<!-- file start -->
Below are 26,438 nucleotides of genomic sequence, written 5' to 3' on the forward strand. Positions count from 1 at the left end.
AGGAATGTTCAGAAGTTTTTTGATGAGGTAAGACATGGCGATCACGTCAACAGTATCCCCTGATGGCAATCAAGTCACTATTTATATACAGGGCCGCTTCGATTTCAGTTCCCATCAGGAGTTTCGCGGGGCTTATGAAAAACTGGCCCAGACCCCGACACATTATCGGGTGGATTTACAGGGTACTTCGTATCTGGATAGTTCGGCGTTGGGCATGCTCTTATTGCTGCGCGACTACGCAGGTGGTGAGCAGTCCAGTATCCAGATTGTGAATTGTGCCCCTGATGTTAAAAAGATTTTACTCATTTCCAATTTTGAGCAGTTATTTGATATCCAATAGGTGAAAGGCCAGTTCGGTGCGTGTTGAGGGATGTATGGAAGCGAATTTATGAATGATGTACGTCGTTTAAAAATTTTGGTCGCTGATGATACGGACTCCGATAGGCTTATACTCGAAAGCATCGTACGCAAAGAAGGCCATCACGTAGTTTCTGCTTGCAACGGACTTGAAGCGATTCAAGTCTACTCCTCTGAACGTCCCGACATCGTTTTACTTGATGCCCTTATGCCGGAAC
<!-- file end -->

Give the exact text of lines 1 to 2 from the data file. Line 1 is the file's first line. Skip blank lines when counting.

Below are 26,438 nucleotides of genomic sequence, written 5' to 3' on the forward strand. Positions count from 1 at the left end.
AGGAATGTTCAGAAGTTTTTTGATGAGGTAAGACATGGCGATCACGTCAACAGTATCCCCTGATGGCAATCAAGTCACTATTTATATACAGGGCCGCTTCGATTTCAGTTCCCATCAGGAGTTTCGCGGGGCTTATGAAAAACTGGCCCAGACCCCGACACATTATCGGGTGGATTTACAGGGTACTTCGTATCTGGATAGTTCGGCGTTGGGCATGCTCTTATTGCTGCGCGACTACGCAGGTGGTGAGCAGTCCAGTATCCAGATTGTGAATTGTGCCCCTGATGTTAAAAAGATTTTACTCATTTCCAATTTTGAGCAGTTATTTGATATCCAATAGGTGAAAGGCCAGTTCGGTGCGTGTTGAGGGATGTATGGAAGCGAATTTATGAATGATGTACGTCGTTTAAAAATTTTGGTCGCTGATGATACGGACTCCGATAGGCTTATACTCGAAAGCATCGTACGCAAAGAAGGCCATCACGTAGTTTCTGCTTGCAACGGACTTGAAGCGATTCAAGTCTACTCCTCTGAACGTCCCGACATCGTTTTACTTGATGCCCTTATGCCGGAAC